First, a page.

United Kingdom Homecare Association (UKHCA) is working with the Department of Health and Social Care (DHSC) to meet a high level of demand for the COVID-19 vaccine amongst the home care workforce.
The organisation said it is “encouraged” to hear from employers that they expect a high take-up of the vaccine when it is offered to their staff in the coming weeks.
This expectation comes despite fears from some care leaders that “fake news” could convince up to 20% of staff to refuse a COVID vaccination.
UKHCA policy director Colin Angel told HCI: “We are really encouraged that employers tell us that they expect a high take-up of the coronavirus vaccine amongst the homecare workforce. It is really important for our front-line workers, and for the safety and confidence of people using essential care and support at home.”
A date is yet to be set for the wide-scale vaccination of the home care workforce, but the Prime Minister said in his TV address last night that he wants everyone in the “top four priority groups”, which includes frontline social care workers, to have been offered a first dose of the vaccine by the middle of February.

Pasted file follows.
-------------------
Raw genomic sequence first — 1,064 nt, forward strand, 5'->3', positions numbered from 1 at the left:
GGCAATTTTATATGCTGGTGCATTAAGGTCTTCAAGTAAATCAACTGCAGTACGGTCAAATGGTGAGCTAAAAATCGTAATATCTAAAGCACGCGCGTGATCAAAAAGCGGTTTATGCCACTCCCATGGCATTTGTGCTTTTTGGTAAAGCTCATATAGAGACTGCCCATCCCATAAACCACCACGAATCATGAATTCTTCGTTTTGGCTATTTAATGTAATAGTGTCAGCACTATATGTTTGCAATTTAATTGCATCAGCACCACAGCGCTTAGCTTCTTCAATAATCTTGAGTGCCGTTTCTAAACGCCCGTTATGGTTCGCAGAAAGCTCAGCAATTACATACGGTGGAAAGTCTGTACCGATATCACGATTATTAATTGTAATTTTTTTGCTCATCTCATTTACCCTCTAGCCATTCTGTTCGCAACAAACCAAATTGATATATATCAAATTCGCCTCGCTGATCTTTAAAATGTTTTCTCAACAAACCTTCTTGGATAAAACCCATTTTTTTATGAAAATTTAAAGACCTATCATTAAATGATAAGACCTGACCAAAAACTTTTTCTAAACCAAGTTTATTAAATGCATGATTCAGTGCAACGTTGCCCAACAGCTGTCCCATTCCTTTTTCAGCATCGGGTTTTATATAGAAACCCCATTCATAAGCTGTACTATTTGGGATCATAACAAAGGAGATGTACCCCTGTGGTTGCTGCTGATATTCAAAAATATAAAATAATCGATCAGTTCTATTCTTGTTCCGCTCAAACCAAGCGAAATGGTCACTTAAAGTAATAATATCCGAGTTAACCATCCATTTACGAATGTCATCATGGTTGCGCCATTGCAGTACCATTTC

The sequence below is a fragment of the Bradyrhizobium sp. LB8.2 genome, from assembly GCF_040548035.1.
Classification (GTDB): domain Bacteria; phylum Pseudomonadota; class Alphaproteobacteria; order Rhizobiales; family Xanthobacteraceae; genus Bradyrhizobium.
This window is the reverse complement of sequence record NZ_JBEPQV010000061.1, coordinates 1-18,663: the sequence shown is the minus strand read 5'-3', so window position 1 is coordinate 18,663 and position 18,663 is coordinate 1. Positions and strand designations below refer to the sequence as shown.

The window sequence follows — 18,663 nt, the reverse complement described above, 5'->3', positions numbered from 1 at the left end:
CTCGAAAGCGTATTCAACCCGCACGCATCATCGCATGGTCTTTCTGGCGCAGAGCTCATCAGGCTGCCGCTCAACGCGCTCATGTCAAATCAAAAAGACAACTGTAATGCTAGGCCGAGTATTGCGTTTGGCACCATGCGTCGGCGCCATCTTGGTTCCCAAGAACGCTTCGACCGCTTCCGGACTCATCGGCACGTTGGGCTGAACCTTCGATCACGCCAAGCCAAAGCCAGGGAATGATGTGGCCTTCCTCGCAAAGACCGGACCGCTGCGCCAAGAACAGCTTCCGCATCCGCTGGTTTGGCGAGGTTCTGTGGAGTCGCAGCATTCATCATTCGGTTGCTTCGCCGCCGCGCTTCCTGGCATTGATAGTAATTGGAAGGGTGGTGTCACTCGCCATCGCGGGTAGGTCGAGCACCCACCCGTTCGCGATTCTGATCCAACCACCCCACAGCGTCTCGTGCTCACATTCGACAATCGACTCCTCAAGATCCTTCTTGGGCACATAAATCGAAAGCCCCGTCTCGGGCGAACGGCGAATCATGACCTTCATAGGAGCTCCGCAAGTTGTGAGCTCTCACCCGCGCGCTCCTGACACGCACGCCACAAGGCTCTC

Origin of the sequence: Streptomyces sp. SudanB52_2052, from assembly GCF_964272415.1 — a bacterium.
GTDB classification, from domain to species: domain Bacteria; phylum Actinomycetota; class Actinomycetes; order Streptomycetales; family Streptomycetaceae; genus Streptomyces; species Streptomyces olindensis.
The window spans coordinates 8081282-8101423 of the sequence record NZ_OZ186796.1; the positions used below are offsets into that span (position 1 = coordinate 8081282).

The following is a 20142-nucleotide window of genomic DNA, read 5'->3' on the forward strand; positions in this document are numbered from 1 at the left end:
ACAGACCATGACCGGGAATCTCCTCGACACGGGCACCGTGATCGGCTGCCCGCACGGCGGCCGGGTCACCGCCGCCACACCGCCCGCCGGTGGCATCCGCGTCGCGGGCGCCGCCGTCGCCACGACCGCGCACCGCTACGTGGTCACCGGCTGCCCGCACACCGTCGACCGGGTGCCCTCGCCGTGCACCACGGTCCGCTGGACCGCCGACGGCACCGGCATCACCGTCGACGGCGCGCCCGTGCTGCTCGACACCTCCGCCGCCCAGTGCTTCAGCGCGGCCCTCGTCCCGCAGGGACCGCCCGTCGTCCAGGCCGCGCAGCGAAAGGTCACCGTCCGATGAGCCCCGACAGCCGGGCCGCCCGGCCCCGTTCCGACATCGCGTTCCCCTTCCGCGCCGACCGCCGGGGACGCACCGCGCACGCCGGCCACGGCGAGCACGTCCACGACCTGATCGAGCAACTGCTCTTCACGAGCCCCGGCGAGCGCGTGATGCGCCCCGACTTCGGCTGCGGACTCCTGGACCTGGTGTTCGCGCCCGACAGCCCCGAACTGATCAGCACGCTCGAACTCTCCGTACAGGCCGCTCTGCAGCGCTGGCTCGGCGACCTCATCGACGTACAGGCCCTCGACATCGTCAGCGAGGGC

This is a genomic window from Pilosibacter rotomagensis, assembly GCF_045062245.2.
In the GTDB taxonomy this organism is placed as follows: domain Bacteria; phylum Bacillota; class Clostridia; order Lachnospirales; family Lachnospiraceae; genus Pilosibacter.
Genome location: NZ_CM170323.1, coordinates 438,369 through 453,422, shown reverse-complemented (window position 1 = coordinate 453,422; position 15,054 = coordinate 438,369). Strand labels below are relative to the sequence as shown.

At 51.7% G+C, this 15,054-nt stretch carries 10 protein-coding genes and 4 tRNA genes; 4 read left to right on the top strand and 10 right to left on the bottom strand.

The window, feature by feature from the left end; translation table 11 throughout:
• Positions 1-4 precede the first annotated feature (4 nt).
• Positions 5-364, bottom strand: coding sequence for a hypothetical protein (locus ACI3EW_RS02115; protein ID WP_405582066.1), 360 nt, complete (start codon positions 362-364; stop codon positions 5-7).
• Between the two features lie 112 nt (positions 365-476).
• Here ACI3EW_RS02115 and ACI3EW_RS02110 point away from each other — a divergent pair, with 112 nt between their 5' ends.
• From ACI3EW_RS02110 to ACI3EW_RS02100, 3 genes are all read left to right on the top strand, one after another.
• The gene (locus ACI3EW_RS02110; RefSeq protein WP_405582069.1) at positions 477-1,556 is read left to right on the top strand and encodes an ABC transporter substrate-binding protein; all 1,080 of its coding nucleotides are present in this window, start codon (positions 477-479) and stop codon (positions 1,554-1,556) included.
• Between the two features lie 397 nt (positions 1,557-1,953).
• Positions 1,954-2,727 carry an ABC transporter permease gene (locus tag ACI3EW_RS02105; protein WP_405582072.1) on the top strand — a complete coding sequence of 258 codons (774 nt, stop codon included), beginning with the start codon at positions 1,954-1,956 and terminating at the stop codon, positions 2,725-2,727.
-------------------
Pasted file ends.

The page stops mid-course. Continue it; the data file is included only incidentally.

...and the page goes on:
Angel added: “UKHCA has been working with the Department of Health and Social Care and NHS England to ensure that the vaccination process will be effective.
“It needs to satisfy high levels of demand and must cover the wide range of working arrangements amongst our workforce, including those who may work a significant distance from their employers’ base.”
More than a million people have already been given a dose of the Pfizer/BioNTech vaccine since last month.
And the first people in the UK received the Oxford/AstraZeneca vaccine yesterday morning.
Speaking to the nation last night, Boris Johnson said: “If we succeed in vaccinating all those [top four] groups, we will have removed huge numbers of people from the path of the virus.
“And of course that will eventually enable us to lift many of the restrictions we’ve endured for so long.”
The minister for vaccine deployment, Nadhim Zahawi, tweeted the government’s aim was to administer 13.9 million doses of the vaccines by the middle of February.
Top of the priority list are care home residents and their carers, followed by people over the age of 80 and frontline health and social care workers.
Next on the list are people over the age 75, and the fourth group are people aged 70 and those classed as clinically extremely vulnerable.